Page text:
“We recognize the importance of strengthening the interconnection mechanism between the mainland and Hong Kong financial markets,” said Ho. “Apart from those that have been proposed, we should expand the mechanism to other assets, such as carbon trading and real estate investment trusts.”
At the same time, Hong Kong should stay ahead of the curve in promoting other asset classes such as infrastructure and digital assets, said Ho. He believes Lee’s plans will transform Hong Kong “from a traditional to a modern international financial center” and help the SAR “foster deeper links with the Chinese mainland and our regional neighbors.”
Another of Lee’s pledges is to raise Hong Kong’s overall competitiveness and pursue sustainable development as the city’s economic vitality and competitiveness have been buffeted by COVID-19 and other factors.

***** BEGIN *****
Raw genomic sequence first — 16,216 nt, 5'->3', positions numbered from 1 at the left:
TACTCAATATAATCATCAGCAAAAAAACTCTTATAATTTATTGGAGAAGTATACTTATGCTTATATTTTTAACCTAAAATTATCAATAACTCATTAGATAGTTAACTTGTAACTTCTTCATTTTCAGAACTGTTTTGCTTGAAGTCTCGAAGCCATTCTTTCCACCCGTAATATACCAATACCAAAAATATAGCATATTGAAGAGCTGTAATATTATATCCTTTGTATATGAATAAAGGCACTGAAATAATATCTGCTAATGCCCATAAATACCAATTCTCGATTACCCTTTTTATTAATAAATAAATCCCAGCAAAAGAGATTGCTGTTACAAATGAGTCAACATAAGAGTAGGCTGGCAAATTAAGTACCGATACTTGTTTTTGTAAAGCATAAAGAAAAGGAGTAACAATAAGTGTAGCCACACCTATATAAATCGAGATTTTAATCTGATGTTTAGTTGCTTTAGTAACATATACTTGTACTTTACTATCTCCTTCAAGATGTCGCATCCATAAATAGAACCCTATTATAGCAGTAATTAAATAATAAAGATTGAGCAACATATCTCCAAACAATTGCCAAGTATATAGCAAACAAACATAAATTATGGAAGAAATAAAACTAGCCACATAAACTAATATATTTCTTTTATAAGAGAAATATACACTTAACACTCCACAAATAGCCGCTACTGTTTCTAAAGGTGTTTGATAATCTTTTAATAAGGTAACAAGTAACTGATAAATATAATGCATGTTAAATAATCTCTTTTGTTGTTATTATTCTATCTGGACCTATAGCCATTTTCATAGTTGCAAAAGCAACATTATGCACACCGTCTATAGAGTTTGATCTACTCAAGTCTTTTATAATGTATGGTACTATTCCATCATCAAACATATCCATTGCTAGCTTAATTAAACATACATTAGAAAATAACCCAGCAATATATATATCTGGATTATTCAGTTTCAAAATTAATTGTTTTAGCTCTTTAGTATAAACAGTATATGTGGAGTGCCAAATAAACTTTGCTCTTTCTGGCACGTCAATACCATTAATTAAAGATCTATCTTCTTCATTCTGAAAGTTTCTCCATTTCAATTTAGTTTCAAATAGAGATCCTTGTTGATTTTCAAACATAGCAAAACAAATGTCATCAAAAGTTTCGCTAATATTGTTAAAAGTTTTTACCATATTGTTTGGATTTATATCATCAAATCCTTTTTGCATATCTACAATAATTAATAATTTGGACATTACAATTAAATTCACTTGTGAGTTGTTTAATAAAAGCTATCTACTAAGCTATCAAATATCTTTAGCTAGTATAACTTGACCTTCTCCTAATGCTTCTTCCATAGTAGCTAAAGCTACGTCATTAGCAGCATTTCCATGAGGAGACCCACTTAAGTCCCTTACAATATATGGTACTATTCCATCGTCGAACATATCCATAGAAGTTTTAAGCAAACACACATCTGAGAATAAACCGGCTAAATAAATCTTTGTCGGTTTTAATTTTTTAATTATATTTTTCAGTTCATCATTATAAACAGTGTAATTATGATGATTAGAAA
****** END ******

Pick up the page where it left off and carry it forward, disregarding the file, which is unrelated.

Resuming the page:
Lee’s manifesto lays out six core policies to achieve the goal, including lifting Hong Kong’s international financial position and promoting its core strengths, as well as turning the city into a world technology center.
In Eden Wong’s view, the SAR government should introduce more resources and policies to attract and retain tech-savvy talent, and upgrade the capabilities of the local workforce with relevant technology skills.
PwC’s Ho believes that Hong Kong’s simple tax system and low tax rate are two of the pillars for maintaining the city’s competitiveness. The Organization for Economic Cooperation and Development’s BEPS (base erosion and profit shifting) 2.0 project unveiled in October last year, which includes a proposal to introduce a global minimum corporate tax of 15 percent from as early as next year, will have a great impact on international tax rules, he said.
In the context of a post-BEPS era, Hong Kong should review its existing tax concessionary regime and consider introducing new rules to bolster its competitive edge. The government should actively engage with stakeholders and multinational enterprises to ensure that any changes made to the tax regime and tax administrative system are practical and viable for the future, Ho added.